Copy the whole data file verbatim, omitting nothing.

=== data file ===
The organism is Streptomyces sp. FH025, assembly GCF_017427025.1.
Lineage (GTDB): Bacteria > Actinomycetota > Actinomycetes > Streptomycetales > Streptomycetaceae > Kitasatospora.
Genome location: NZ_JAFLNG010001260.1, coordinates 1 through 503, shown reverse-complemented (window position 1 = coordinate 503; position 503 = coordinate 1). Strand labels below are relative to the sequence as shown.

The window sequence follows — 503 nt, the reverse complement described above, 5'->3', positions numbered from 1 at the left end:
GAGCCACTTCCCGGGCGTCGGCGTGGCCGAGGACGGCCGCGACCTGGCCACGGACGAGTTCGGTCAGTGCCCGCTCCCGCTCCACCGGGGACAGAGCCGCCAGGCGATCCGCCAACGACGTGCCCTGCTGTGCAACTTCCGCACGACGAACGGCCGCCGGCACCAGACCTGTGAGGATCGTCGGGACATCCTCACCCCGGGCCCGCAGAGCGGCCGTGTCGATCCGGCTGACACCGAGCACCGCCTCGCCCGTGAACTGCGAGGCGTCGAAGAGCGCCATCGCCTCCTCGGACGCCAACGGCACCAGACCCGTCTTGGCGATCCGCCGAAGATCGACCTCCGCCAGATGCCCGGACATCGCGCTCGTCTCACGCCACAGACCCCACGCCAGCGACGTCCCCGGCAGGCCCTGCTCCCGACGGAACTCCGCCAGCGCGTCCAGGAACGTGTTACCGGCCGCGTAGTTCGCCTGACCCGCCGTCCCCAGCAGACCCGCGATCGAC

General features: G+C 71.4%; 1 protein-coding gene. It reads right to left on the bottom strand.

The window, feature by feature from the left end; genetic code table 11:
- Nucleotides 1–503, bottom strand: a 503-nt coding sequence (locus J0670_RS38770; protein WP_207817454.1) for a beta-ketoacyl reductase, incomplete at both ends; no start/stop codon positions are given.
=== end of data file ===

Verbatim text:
The organism is Streptomyces sp. FH025, assembly GCF_017427025.1.
Lineage (GTDB): Bacteria > Actinomycetota > Actinomycetes > Streptomycetales > Streptomycetaceae > Kitasatospora.
Genome location: NZ_JAFLNG010001260.1, coordinates 1 through 503, shown reverse-complemented (window position 1 = coordinate 503; position 503 = coordinate 1). Strand labels below are relative to the sequence as shown.

The window sequence follows — 503 nt, the reverse complement described above, 5'->3', positions numbered from 1 at the left end:
GAGCCACTTCCCGGGCGTCGGCGTGGCCGAGGACGGCCGCGACCTGGCCACGGACGAGTTCGGTCAGTGCCCGCTCCCGCTCCACCGGGGACAGAGCCGCCAGGCGATCCGCCAACGACGTGCCCTGCTGTGCAACTTCCGCACGACGAACGGCCGCCGGCACCAGACCTGTGAGGATCGTCGGGACATCCTCACCCCGGGCCCGCAGAGCGGCCGTGTCGATCCGGCTGACACCGAGCACCGCCTCGCCCGTGAACTGCGAGGCGTCGAAGAGCGCCATCGCCTCCTCGGACGCCAACGGCACCAGACCCGTCTTGGCGATCCGCCGAAGATCGACCTCCGCCAGATGCCCGGACATCGCGCTCGTCTCACGCCACAGACCCCACGCCAGCGACGTCCCCGGCAGGCCCTGCTCCCGACGGAACTCCGCCAGCGCGTCCAGGAACGTGTTACCGGCCGCGTAGTTCGCCTGACCCGCCGTCCCCAGCAGACCCGCGATCGAC

General features: G+C 71.4%; 1 protein-coding gene. It reads right to left on the bottom strand.

The window, feature by feature from the left end; genetic code table 11:
- Nucleotides 1–503, bottom strand: a 503-nt coding sequence (locus J0670_RS38770; protein WP_207817454.1) for a beta-ketoacyl reductase, incomplete at both ends; no start/stop codon positions are given.